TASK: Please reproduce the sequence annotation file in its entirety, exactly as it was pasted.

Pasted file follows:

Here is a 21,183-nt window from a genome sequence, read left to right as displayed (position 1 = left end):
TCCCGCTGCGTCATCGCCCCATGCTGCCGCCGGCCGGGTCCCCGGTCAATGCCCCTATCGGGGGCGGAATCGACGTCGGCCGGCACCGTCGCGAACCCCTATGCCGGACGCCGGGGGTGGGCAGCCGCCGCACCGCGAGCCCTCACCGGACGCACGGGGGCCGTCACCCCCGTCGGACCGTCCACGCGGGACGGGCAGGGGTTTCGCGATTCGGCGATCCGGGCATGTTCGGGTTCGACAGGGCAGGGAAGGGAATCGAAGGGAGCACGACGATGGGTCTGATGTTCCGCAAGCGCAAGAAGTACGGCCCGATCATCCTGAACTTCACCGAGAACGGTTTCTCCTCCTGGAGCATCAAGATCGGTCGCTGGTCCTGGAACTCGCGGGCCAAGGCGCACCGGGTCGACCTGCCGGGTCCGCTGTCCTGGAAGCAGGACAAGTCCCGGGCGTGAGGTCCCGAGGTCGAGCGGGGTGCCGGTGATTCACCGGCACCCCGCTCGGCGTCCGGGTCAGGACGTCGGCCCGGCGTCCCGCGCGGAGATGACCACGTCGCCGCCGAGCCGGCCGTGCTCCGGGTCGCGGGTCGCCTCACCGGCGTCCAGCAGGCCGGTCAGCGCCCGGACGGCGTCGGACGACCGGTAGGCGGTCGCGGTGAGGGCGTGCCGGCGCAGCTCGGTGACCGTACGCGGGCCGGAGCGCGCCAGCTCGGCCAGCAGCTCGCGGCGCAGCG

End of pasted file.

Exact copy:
Here is a 21,183-nt window from a genome sequence, read left to right as displayed (position 1 = left end):
TCCCGCTGCGTCATCGCCCCATGCTGCCGCCGGCCGGGTCCCCGGTCAATGCCCCTATCGGGGGCGGAATCGACGTCGGCCGGCACCGTCGCGAACCCCTATGCCGGACGCCGGGGGTGGGCAGCCGCCGCACCGCGAGCCCTCACCGGACGCACGGGGGCCGTCACCCCCGTCGGACCGTCCACGCGGGACGGGCAGGGGTTTCGCGATTCGGCGATCCGGGCATGTTCGGGTTCGACAGGGCAGGGAAGGGAATCGAAGGGAGCACGACGATGGGTCTGATGTTCCGCAAGCGCAAGAAGTACGGCCCGATCATCCTGAACTTCACCGAGAACGGTTTCTCCTCCTGGAGCATCAAGATCGGTCGCTGGTCCTGGAACTCGCGGGCCAAGGCGCACCGGGTCGACCTGCCGGGTCCGCTGTCCTGGAAGCAGGACAAGTCCCGGGCGTGAGGTCCCGAGGTCGAGCGGGGTGCCGGTGATTCACCGGCACCCCGCTCGGCGTCCGGGTCAGGACGTCGGCCCGGCGTCCCGCGCGGAGATGACCACGTCGCCGCCGAGCCGGCCGTGCTCCGGGTCGCGGGTCGCCTCACCGGCGTCCAGCAGGCCGGTCAGCGCCCGGACGGCGTCGGACGACCGGTAGGCGGTCGCGGTGAGGGCGTGCCGGCGCAGCTCGGTGACCGTACGCGGGCCGGAGCGCGCCAGCTCGGCCAGCAGCTCGCGGCGCAGCG